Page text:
New Delhi: As the world gears up to mark the 50th World Environment Day on Monday with a focus on solutions to plastic pollution, nearly 170 countries, including India, have agreed to prepare a draft text — called zero draft — of an international treaty by November to end plastic pollution through multiple measures in a time-bound manner.
The decision on preparing the ‘zero draft’ was taken at the UNEP’s second session of the Intergovernmental Negotiating Committee (INC), which ended in Paris on Friday. It was decided that the ‘zero draft’ will be put forth by UNEP at the third session of the INC at Nairobi (Kenya) in November. It will become the basis for member-countries to enter into subsequent negotiations to finalise the global treaty, which will also cover the marine environment.
At the second INC session in Paris, India is learnt to have advocated for a “consensus-based approach” for taking decisions in the Committee even as some of the developed countries, including few EU nations, wanted it to be decided through majority vote as their representatives argued that the consensus-based approach will block progress and delay the final treaty. Developing countries’ representatives, on the other hand, argued that consensus-based approach will ensure inclusivity and this is how any global agreement is agreed upon at the UN forums.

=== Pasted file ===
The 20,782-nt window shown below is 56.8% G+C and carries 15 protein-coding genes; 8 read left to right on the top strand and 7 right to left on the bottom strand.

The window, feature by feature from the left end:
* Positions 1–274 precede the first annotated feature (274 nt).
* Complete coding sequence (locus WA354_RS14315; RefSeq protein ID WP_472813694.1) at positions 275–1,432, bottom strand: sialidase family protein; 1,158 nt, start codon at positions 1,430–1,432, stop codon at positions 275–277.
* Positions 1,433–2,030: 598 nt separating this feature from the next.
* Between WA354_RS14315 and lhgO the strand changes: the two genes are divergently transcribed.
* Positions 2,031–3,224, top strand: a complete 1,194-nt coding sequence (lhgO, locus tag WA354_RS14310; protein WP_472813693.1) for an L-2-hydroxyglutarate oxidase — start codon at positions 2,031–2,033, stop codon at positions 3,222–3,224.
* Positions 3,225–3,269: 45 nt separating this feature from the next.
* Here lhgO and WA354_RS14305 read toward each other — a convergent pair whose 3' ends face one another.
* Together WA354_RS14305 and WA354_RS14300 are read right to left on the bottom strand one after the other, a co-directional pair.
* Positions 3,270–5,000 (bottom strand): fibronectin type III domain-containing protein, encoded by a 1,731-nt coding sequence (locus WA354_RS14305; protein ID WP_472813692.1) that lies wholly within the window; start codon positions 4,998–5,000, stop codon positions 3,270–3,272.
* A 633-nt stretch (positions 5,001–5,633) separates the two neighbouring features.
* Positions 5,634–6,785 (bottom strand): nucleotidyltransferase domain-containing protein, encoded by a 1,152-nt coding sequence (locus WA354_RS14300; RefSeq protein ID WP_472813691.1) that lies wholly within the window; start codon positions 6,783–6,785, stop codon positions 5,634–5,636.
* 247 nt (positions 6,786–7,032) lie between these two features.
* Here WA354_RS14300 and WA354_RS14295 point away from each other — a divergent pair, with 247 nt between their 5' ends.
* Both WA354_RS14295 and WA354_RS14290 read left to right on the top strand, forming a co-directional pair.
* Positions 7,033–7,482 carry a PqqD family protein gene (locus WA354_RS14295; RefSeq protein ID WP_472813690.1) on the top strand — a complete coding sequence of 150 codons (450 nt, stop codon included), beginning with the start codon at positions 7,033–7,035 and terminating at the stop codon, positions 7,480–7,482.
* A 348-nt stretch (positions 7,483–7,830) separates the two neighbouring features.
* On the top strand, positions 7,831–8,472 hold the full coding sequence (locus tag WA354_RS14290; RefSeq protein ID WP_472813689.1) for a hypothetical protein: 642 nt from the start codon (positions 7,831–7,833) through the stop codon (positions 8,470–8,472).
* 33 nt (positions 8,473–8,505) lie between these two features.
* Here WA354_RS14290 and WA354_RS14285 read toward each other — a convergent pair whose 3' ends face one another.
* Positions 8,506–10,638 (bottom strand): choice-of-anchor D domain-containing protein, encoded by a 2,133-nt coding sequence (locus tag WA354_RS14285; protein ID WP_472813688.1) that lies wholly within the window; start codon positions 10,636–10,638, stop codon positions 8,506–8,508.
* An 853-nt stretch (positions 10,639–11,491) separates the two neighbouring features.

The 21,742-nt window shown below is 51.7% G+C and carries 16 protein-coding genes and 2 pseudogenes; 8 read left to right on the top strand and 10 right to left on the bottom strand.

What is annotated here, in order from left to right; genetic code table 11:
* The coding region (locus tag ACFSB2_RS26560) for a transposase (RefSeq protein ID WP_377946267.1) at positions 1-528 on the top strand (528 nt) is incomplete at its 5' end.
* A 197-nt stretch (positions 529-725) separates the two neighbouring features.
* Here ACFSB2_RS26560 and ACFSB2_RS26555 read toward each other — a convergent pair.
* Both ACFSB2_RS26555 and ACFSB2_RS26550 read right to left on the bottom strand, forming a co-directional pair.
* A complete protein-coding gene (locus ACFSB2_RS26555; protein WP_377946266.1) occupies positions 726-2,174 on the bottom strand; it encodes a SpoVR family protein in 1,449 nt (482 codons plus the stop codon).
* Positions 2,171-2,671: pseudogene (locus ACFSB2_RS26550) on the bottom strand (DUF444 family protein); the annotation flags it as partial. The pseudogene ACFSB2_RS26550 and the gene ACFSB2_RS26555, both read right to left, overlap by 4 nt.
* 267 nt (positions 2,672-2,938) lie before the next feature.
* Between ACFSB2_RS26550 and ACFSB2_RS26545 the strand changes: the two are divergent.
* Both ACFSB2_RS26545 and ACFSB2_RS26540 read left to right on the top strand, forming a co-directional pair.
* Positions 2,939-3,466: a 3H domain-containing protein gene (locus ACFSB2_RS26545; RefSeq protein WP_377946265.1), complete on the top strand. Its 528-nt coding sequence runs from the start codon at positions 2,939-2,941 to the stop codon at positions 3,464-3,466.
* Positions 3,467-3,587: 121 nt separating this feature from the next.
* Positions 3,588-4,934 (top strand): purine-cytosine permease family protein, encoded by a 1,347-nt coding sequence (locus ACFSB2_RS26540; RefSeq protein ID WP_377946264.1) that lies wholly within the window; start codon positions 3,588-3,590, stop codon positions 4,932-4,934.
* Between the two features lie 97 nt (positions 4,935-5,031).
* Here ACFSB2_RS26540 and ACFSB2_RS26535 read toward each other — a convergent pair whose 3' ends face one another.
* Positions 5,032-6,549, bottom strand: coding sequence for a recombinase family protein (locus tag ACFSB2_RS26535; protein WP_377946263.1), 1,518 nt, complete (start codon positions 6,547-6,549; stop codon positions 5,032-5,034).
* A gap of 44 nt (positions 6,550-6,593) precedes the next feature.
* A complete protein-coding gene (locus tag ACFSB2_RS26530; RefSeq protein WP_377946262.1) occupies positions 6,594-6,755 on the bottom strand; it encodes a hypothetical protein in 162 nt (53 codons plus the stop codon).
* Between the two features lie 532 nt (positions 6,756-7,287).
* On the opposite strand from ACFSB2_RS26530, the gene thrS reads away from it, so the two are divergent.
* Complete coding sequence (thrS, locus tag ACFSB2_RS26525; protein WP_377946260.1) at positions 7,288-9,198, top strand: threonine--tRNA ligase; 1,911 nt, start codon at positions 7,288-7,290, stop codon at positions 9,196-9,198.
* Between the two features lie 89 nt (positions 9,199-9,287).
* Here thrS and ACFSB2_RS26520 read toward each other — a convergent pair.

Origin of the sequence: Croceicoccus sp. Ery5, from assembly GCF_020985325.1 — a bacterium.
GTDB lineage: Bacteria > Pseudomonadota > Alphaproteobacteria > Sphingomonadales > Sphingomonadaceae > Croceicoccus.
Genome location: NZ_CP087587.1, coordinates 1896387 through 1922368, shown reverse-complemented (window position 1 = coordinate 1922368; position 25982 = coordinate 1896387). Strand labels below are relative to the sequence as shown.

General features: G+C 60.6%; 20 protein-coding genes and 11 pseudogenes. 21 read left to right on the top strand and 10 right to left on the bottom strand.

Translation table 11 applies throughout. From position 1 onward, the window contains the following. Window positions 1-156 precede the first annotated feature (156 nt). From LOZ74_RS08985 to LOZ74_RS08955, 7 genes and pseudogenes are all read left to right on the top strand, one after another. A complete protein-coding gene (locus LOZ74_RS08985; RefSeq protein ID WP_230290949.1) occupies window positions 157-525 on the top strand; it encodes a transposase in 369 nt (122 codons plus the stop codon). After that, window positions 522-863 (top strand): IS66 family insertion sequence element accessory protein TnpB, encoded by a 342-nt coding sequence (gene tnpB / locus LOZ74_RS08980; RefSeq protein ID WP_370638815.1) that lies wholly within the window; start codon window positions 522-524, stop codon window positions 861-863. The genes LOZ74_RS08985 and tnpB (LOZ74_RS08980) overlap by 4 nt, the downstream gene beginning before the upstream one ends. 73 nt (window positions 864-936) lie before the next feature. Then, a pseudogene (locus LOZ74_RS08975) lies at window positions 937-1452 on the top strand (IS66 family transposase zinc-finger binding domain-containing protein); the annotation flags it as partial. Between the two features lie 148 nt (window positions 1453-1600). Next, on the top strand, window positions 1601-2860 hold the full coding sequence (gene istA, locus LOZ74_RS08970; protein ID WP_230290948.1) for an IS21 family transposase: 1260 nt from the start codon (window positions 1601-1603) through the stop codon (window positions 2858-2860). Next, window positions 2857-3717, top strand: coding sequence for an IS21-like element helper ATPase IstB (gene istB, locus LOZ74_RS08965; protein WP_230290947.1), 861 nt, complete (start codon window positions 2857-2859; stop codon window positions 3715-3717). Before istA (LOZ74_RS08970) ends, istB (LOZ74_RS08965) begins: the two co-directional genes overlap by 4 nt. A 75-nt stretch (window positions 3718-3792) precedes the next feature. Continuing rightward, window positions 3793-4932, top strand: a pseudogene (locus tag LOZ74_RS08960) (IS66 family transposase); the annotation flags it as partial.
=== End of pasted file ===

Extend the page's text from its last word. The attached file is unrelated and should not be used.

Experts from the New Delhi-based think tank, Centre for Science and Environment (CSE), who participated in the INC in Paris said India has also rejected phasing down polymer production, one of the suggestions presented in the options paper. In its intervention during the meeting, India pointed out that plastic as a material was not a problem — the problem was plastic litter.
“This indicates that India is focusing on downstream measures to tackle plastic pollution, though Indian legislation talks about mid-stream approaches like re-design and re-use,” said Siddharth G Singh, CSE’s programme manager who attended the Paris meet.
The INC was formed as per UNEP’s historic resolution of March, 2022 to forge an international “legally binding agreement” by 2024 to end plastic pollution. The final agreement, once approved, will be opened up for ratification by by 2025.